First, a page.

The biggest thing for me was that I knew Atkinson was a manager that had flare. I knew that from his West Brom days. When he mentioned Manchester United, my mind was made up.

You then joined a squad of great personalities. It was a squad that deserved more success.

Yes, I agree. I think it was unfortunate coming second some seasons but we had two cup finals and played in Europe. Ron just didn’t click that league challenge that he needed, but he was unfortunate. For me, he was still a great manager.

It was also a time when Liverpool were dominating in Europe.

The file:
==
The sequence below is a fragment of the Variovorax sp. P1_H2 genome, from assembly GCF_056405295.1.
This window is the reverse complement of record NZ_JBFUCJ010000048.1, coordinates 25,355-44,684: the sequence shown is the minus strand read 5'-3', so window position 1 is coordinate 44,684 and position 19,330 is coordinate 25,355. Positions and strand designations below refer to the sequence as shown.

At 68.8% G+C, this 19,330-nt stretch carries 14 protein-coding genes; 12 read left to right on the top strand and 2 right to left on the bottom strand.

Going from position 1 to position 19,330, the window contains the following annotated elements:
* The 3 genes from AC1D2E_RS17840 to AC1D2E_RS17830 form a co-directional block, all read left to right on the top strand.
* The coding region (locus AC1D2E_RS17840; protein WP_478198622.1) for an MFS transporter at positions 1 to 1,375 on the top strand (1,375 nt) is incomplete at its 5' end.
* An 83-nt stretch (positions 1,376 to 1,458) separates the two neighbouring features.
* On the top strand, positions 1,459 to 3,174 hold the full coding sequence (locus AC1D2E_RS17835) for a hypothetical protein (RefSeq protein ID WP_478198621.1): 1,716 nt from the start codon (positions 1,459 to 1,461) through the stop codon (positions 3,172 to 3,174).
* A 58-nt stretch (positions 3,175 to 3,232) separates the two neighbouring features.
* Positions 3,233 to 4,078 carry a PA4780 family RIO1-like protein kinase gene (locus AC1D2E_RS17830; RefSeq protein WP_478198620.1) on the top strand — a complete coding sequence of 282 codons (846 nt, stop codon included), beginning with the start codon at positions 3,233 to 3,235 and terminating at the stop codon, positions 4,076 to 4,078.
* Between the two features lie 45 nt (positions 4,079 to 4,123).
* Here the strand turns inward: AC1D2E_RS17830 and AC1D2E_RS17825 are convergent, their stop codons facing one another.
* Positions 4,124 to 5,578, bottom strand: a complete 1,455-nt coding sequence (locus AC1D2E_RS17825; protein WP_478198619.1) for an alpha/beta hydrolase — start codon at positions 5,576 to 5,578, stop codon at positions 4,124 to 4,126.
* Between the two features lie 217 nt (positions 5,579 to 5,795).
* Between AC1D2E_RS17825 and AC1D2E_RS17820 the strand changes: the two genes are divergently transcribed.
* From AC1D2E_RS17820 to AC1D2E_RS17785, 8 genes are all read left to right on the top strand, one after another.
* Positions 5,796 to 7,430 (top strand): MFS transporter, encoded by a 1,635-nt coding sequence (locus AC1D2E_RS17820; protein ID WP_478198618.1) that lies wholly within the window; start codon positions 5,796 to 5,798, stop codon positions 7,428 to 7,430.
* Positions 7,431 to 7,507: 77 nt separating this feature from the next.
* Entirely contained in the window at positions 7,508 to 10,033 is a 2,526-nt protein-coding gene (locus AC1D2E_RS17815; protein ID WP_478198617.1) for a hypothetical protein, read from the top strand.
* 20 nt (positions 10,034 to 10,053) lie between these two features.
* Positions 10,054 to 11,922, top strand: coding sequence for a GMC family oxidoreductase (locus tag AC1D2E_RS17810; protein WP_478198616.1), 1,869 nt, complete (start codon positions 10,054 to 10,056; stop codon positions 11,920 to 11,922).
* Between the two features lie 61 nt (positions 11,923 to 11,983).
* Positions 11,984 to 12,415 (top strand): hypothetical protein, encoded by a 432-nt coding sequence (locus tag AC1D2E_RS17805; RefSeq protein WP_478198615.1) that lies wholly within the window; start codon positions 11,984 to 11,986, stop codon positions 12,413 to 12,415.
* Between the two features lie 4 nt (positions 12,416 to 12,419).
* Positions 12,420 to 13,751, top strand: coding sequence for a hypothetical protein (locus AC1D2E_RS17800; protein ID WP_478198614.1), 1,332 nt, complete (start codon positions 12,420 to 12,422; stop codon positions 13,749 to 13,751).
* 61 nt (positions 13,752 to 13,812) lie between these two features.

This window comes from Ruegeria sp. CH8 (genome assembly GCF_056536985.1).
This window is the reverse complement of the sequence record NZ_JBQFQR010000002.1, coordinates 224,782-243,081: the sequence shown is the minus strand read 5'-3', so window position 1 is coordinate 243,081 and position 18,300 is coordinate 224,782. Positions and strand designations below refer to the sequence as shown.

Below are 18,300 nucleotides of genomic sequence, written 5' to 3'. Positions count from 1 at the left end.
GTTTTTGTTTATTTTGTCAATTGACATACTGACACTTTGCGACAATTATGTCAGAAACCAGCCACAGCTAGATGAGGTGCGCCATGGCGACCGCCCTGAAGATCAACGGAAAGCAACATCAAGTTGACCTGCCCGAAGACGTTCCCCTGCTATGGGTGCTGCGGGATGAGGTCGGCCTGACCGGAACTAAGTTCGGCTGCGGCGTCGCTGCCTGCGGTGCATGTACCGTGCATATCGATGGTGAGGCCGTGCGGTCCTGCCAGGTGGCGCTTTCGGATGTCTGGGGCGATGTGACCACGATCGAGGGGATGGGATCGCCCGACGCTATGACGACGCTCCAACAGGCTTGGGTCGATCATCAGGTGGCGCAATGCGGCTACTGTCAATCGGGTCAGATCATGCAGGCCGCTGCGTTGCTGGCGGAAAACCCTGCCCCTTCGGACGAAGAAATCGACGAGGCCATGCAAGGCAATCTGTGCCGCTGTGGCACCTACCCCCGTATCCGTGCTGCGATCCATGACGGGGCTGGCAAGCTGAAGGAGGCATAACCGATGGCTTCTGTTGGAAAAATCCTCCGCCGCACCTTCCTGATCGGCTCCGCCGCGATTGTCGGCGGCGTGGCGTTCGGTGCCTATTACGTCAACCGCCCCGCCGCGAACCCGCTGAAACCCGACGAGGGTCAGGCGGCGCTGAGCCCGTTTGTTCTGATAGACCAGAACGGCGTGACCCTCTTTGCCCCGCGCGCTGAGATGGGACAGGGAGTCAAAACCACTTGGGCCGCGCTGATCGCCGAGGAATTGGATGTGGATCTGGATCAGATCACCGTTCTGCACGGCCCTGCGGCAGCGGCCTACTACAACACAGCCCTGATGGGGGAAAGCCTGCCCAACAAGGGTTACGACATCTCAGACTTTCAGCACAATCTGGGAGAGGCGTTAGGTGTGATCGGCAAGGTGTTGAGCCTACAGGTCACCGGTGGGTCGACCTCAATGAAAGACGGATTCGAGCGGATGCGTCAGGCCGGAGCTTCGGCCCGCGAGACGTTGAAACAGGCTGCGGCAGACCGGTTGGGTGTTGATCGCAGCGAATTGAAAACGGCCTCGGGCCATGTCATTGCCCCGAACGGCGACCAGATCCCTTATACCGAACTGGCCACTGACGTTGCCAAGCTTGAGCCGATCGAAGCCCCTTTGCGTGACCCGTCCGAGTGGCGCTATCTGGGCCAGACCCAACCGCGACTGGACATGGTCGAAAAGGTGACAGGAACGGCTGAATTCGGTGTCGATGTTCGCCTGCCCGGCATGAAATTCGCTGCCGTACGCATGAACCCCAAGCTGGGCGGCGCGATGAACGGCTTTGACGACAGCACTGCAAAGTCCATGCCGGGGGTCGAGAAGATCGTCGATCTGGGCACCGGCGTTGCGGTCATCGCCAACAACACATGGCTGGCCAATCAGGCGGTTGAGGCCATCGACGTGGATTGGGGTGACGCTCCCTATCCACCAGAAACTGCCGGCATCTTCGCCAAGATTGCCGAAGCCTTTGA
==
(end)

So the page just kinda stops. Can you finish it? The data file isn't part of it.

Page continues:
I understand where you’re coming from saying Liverpool were dominating, but I don’t think I was ever on the losing side when played against them for Manchester United. In the 85 semi-final we didn’t get beat. I could see their faces every time. One of my best friends was John Wark and he always said to me after the games “I can’t believe it. We can’t beat you.” I don’t know if it was Ron Atkinson that had a curse on Liverpool but we always got a good result.

Football under Atkinson?

He wasn’t like Dave Sexton. He played good football. If I didn’t go forward, he would batter me and that’s what I needed. Atkinson was great at encouraging players.

Message to kids wishing to pursue a career in football?